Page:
Dear Spider People and People Spiders,
Yorick, your friendly neighborhood literary magazine, is here again at the Philadelphia Writers’ Conference in, well, Philadelphia. Specifically the Wyndham Hotel on Race Street. If that even matters. It’s raining like a king who can’t spell, or who’s crying too much in his zeppelin above the city. So that part’s awful and relatively lends itself to a bildungsroman story. Oh rain.
But! The first session of Carla Spataro’s Short Story class was a great start to the conference (Ed Rendell was the real beginning, but unfortunately I was being a senseless consumer and bought a cup of coffee at the Starbucks down the road during the speech). Carla is not only the Creating Writing MFA director at Rosemont College, but she is also the editor-in-chief of Philadelphia Stories, a wonderful publication with powerful fiction, poetry, artwork, and photography. It’s awesome. So with that introduction to this fine instructor, let’s start off with a few pointers she had to provide about the lugubrious art of short storytelling.
1. A successful short story is structured as follows: conflict, complication, more conflict, then resolution. Carla addressed the old adage that literary fiction is strictly character drive, but what’s very important to realize is that literary fiction must still have a plot. Even though writers stigmatize genre writing as being trite and unintelligent because its stereotypically undeveloped characters, plot should still be a realized part of any good piece of short fiction. To be fair, genre fiction is not the bugbear that professionals think it to be. There’s a reason that genre fiction sells.
2. A successful short story is also structured as follows: exposition, development, and drama. Yet another road towards the same Rome. This theory, developed by Frank O’Connor in his guide to writing, The Lonely Voice, helps us determine if our story can even stay afloat. Carla had us write a sentence for these sections for a hypothetical or working story. If one section proves difficult, then that section needs improvement. Short stories, though they need not be outlined, should have a strong logical foundation. Without such, a story becomes a couple at a bar talking about nothing and going home. Have things happen! Create conflict!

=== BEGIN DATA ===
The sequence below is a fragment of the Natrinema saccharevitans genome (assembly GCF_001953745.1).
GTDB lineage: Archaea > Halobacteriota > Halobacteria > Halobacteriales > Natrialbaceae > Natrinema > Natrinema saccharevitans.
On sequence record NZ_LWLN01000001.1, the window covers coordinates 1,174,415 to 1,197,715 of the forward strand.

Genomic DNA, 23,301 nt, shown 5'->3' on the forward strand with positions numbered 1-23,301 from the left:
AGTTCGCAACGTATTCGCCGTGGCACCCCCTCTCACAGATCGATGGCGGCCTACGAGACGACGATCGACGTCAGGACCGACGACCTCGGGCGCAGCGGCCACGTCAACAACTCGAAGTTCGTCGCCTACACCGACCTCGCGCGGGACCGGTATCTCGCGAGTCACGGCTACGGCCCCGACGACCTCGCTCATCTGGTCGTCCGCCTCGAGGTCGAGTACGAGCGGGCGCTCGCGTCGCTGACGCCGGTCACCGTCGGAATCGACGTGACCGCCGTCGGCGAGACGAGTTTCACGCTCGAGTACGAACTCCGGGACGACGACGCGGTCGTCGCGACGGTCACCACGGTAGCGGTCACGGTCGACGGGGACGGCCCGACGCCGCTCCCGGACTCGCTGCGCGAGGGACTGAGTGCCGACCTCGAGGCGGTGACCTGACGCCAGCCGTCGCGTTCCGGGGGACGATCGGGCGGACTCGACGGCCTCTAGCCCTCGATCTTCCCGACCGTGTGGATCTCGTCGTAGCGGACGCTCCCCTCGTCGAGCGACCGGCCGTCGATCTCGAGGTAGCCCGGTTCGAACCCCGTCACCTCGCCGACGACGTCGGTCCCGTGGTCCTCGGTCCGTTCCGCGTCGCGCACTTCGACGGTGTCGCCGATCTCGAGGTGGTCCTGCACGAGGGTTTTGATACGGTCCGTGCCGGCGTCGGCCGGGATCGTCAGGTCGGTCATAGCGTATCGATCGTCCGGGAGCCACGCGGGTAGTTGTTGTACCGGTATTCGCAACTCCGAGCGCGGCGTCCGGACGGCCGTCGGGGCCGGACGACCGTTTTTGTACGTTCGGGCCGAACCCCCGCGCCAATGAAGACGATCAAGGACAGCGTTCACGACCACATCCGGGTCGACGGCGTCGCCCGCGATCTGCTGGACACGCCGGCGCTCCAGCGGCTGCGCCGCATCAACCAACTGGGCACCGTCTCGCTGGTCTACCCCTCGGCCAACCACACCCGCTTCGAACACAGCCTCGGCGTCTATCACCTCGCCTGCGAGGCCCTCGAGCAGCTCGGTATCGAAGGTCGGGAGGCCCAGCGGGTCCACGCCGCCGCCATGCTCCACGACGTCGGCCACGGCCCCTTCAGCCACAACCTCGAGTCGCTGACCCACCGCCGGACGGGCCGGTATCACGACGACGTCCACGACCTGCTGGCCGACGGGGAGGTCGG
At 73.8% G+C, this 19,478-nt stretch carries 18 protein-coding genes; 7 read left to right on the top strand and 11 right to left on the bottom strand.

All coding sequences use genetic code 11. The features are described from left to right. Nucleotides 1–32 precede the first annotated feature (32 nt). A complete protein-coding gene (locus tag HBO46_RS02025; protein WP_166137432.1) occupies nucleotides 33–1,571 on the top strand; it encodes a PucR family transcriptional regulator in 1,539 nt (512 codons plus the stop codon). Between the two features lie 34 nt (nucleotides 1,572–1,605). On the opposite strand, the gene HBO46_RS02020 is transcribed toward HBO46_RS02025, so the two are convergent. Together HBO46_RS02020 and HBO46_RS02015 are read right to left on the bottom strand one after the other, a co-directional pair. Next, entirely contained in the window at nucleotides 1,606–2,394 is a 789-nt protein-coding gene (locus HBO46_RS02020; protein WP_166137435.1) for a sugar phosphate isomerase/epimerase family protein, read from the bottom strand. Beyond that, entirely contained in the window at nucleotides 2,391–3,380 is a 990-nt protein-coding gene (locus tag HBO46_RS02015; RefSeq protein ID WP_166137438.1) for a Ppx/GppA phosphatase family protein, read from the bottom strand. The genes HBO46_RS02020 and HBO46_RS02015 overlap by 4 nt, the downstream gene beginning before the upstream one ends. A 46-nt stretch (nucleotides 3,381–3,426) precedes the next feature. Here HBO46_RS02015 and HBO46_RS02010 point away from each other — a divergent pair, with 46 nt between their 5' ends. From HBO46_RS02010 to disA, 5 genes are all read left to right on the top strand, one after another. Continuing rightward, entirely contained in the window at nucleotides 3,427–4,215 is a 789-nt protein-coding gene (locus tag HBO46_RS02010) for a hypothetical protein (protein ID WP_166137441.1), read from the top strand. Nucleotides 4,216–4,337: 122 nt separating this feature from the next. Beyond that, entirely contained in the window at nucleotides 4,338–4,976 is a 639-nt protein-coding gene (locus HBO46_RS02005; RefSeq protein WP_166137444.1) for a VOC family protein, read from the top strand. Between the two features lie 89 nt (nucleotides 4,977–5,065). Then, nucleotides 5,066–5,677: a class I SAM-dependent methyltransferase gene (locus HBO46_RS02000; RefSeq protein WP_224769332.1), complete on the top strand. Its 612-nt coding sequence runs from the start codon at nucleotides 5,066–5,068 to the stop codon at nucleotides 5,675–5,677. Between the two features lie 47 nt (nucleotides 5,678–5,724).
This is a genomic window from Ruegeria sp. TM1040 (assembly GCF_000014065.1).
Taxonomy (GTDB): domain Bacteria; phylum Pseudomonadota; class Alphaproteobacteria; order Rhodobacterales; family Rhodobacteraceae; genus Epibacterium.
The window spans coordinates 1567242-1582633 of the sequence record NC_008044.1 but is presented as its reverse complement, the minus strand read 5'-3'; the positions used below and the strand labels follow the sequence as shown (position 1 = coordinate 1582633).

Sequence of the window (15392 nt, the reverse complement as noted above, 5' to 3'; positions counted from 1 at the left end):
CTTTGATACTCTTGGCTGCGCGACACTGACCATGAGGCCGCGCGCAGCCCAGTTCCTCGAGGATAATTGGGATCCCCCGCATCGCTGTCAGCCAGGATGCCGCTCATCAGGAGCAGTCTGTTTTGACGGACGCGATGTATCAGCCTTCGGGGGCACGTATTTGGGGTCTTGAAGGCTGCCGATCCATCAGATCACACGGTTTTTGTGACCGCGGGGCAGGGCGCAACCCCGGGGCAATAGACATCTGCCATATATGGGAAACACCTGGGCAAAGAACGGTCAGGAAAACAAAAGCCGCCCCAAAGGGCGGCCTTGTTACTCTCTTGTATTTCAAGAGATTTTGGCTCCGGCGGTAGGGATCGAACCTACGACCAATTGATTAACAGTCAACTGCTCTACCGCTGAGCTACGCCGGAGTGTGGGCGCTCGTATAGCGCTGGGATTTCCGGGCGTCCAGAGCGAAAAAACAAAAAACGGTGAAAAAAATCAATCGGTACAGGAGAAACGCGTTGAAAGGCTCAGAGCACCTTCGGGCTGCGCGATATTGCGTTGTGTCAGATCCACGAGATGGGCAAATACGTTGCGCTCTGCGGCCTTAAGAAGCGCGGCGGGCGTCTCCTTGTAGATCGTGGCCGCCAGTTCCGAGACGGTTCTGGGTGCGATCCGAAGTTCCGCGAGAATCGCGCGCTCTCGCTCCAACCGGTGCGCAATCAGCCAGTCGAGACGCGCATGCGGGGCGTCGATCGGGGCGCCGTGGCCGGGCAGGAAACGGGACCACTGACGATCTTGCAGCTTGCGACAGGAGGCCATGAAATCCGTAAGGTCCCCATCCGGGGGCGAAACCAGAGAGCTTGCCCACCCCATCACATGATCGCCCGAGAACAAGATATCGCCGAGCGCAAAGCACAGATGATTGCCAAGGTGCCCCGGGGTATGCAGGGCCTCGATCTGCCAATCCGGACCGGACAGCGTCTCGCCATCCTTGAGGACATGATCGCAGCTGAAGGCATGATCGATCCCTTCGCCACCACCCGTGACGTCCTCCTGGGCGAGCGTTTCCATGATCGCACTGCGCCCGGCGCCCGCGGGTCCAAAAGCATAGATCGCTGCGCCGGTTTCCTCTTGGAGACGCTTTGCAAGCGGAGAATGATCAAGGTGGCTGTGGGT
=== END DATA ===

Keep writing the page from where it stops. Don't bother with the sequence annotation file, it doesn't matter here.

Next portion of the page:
3. A successful short story is also structured as follows (tired of this yet?): you’ve heard of Freytag’s Pyramid, the traditional five-act structure that progresses from exposition to the rising action to the climax to the falling action and then to the denouement, that vague French term that comes close to meaning some sort of resolution. Carla informed us, however, of the contemporary story structure, which starts in media res, or in the middle of the story, and continues to the exposition and then the inciting action. With the following rising action leading to another conflict and falling action, the structure looks like a surreal checkmark mountain range, going up, up, up. Most postmodern fiction comes in this form nowadays. It eliminates excessive exposition, which Carla said “makes her want to poke her eyes out.”
4. There are about 157 million ways to approach a short story. But my advice, friends, is to simply write your story, then analyze it for its flaws. A zeppelin with a king inside can’t get off the ground if the king cries too much about the whole damned thing (full circle, eh?) Anyhow, I don’t want to steal too much of Carla’s thunder. Consider her program if you’re serious about creative writing and submit to her wonderful magazine.
Here’s a question: what stories are you working on? What do you think needs to be fixed? But give yourself some credit. What do you like about your story? You always need something to like; otherwise, what’s the point?
Signing off (for now),